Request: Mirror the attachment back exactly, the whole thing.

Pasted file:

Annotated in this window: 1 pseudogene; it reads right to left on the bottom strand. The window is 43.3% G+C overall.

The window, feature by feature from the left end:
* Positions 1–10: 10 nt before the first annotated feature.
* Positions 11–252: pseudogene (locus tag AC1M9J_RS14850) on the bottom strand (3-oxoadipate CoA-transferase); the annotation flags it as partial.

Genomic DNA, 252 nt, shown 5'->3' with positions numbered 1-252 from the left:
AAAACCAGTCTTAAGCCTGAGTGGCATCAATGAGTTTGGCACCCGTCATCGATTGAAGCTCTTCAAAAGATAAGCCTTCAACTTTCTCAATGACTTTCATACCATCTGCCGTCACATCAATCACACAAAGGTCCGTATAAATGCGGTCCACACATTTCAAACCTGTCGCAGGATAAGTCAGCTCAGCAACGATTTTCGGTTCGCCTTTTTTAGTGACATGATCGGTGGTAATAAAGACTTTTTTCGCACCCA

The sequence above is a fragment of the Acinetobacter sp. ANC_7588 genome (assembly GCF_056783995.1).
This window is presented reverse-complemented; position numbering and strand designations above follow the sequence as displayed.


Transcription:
Annotated in this window: 1 pseudogene; it reads right to left on the bottom strand. The window is 43.3% G+C overall.

The window, feature by feature from the left end:
* Positions 1–10: 10 nt before the first annotated feature.
* Positions 11–252: pseudogene (locus tag AC1M9J_RS14850) on the bottom strand (3-oxoadipate CoA-transferase); the annotation flags it as partial.

Genomic DNA, 252 nt, shown 5'->3' with positions numbered 1-252 from the left:
AAAACCAGTCTTAAGCCTGAGTGGCATCAATGAGTTTGGCACCCGTCATCGATTGAAGCTCTTCAAAAGATAAGCCTTCAACTTTCTCAATGACTTTCATACCATCTGCCGTCACATCAATCACACAAAGGTCCGTATAAATGCGGTCCACACATTTCAAACCTGTCGCAGGATAAGTCAGCTCAGCAACGATTTTCGGTTCGCCTTTTTTAGTGACATGATCGGTGGTAATAAAGACTTTTTTCGCACCCA

The sequence above is a fragment of the Acinetobacter sp. ANC_7588 genome (assembly GCF_056783995.1).
This window is presented reverse-complemented; position numbering and strand designations above follow the sequence as displayed.